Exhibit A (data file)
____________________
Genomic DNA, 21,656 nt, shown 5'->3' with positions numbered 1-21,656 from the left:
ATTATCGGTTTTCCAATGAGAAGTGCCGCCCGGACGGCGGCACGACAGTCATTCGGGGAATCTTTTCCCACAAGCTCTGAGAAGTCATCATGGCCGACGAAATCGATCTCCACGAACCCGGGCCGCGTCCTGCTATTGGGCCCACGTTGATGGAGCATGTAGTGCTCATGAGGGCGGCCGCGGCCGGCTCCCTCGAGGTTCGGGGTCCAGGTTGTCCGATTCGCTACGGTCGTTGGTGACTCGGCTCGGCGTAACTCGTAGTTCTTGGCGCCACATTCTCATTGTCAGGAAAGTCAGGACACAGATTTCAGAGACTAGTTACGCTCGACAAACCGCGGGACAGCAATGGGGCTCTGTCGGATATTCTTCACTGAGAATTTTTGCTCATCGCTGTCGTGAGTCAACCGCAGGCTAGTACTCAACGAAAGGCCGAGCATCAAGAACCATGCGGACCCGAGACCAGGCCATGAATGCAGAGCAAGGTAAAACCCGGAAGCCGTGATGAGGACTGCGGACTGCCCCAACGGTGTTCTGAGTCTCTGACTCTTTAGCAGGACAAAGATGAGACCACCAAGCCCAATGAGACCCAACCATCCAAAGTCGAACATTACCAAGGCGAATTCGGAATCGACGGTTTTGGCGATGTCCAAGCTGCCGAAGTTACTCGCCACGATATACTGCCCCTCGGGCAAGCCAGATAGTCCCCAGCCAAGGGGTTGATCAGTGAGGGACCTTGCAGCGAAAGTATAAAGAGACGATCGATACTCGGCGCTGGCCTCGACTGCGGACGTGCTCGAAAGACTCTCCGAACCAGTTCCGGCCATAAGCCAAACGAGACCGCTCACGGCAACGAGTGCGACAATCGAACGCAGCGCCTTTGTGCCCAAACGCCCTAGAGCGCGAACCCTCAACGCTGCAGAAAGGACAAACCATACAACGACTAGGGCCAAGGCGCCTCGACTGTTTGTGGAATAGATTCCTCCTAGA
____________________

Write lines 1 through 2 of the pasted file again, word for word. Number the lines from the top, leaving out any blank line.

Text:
Genomic DNA, 21,656 nt, shown 5'->3' with positions numbered 1-21,656 from the left:
ATTATCGGTTTTCCAATGAGAAGTGCCGCCCGGACGGCGGCACGACAGTCATTCGGGGAATCTTTTCCCACAAGCTCTGAGAAGTCATCATGGCCGACGAAATCGATCTCCACGAACCCGGGCCGCGTCCTGCTATTGGGCCCACGTTGATGGAGCATGTAGTGCTCATGAGGGCGGCCGCGGCCGGCTCCCTCGAGGTTCGGGGTCCAGGTTGTCCGATTCGCTACGGTCGTTGGTGACTCGGCTCGGCGTAACTCGTAGTTCTTGGCGCCACATTCTCATTGTCAGGAAAGTCAGGACACAGATTTCAGAGACTAGTTACGCTCGACAAACCGCGGGACAGCAATGGGGCTCTGTCGGATATTCTTCACTGAGAATTTTTGCTCATCGCTGTCGTGAGTCAACCGCAGGCTAGTACTCAACGAAAGGCCGAGCATCAAGAACCATGCGGACCCGAGACCAGGCCATGAATGCAGAGCAAGGTAAAACCCGGAAGCCGTGATGAGGACTGCGGACTGCCCCAACGGTGTTCTGAGTCTCTGACTCTTTAGCAGGACAAAGATGAGACCACCAAGCCCAATGAGACCCAACCATCCAAAGTCGAACATTACCAAGGCGAATTCGGAATCGACGGTTTTGGCGATGTCCAAGCTGCCGAAGTTACTCGCCACGATATACTGCCCCTCGGGCAAGCCAGATAGTCCCCAGCCAAGGGGTTGATCAGTGAGGGACCTTGCAGCGAAAGTATAAAGAGACGATCGATACTCGGCGCTGGCCTCGACTGCGGACGTGCTCGAAAGACTCTCCGAACCAGTTCCGGCCATAAGCCAAACGAGACCGCTCACGGCAACGAGTGCGACAATCGAACGCAGCGCCTTTGTGCCCAAACGCCCTAGAGCGCGAACCCTCAACGCTGCAGAAAGGACAAACCATACAACGACTAGGGCCAAGGCGCCTCGACTGTTTGTGGAATAGATTCCTCCTAGA